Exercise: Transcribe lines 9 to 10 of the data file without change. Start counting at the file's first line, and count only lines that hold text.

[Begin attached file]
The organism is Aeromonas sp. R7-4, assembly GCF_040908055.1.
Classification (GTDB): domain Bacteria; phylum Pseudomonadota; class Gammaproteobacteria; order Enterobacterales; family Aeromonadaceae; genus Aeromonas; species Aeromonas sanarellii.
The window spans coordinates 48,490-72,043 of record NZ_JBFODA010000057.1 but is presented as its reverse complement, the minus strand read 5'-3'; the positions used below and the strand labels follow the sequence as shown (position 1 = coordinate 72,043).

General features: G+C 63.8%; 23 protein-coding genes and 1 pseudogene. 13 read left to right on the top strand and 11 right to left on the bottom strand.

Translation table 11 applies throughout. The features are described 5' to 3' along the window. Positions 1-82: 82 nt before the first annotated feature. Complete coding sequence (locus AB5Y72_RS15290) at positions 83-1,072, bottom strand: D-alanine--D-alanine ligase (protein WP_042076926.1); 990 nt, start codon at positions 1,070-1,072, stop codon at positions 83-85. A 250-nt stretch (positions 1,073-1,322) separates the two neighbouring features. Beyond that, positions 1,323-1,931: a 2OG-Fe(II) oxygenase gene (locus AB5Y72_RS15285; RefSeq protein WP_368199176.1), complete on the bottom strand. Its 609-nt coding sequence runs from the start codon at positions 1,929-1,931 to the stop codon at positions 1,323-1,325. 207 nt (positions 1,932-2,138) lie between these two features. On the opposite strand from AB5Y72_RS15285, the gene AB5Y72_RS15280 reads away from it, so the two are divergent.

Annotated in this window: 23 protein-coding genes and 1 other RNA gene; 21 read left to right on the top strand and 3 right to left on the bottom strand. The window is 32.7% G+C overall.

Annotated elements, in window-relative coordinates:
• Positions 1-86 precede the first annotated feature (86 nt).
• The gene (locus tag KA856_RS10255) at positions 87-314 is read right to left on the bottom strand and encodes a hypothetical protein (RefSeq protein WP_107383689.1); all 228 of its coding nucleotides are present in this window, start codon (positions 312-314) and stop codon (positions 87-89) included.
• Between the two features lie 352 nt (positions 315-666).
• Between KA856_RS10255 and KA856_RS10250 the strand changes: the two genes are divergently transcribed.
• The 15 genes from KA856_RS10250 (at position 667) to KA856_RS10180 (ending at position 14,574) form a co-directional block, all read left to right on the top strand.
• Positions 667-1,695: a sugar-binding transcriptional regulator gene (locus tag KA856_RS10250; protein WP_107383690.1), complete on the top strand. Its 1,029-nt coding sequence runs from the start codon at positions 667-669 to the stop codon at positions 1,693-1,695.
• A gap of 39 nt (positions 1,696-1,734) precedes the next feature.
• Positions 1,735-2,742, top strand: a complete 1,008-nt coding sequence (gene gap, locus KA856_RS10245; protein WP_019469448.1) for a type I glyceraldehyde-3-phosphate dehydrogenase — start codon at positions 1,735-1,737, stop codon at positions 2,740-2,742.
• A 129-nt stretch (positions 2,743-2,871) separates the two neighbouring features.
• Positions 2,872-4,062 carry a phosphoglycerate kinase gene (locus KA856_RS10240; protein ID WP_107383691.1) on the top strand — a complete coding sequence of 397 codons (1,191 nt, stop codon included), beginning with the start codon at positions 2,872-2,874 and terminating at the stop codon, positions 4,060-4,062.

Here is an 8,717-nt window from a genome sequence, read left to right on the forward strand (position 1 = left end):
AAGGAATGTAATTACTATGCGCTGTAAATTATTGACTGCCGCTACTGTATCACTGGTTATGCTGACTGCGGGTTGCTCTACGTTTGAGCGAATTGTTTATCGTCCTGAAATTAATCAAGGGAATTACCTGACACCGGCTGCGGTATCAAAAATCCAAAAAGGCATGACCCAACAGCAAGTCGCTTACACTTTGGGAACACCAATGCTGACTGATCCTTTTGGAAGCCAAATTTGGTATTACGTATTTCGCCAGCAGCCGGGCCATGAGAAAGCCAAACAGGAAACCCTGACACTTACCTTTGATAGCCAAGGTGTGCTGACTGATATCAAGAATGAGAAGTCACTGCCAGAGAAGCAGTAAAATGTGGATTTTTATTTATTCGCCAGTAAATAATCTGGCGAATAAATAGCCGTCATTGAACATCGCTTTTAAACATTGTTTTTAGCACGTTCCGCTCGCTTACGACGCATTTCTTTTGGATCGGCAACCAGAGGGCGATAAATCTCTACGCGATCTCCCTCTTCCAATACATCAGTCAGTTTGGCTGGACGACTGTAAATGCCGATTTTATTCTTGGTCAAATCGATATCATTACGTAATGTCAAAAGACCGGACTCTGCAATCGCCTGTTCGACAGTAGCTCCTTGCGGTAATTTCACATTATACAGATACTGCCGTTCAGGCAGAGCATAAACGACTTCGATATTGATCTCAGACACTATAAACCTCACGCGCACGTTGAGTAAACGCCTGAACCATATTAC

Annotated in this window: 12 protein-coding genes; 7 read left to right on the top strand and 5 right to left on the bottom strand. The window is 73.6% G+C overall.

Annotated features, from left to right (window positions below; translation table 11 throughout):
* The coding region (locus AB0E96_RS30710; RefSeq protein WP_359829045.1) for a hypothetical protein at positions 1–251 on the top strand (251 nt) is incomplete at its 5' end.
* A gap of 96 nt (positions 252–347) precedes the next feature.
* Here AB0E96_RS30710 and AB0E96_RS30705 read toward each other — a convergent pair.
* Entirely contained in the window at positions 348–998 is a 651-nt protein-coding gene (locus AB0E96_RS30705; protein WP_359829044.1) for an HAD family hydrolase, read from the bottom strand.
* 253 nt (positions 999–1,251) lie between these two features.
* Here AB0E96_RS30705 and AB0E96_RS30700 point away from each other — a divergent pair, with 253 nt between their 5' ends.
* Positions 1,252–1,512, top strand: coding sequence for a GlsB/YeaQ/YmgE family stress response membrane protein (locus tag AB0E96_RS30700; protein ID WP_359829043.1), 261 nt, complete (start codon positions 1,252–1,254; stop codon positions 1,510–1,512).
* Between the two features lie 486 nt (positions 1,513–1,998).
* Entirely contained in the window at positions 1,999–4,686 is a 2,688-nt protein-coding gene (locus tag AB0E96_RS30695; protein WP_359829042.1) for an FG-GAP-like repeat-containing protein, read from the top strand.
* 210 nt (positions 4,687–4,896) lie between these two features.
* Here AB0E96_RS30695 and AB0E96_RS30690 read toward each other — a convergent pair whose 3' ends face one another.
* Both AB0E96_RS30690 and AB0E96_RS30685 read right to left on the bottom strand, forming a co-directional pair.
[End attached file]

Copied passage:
• The gene (locus tag KA856_RS10255) at positions 87-314 is read right to left on the bottom strand and encodes a hypothetical protein (RefSeq protein WP_107383689.1); all 228 of its coding nucleotides are present in this window, start codon (positions 312-314) and stop codon (positions 87-89) included.
• Between the two features lie 352 nt (positions 315-666).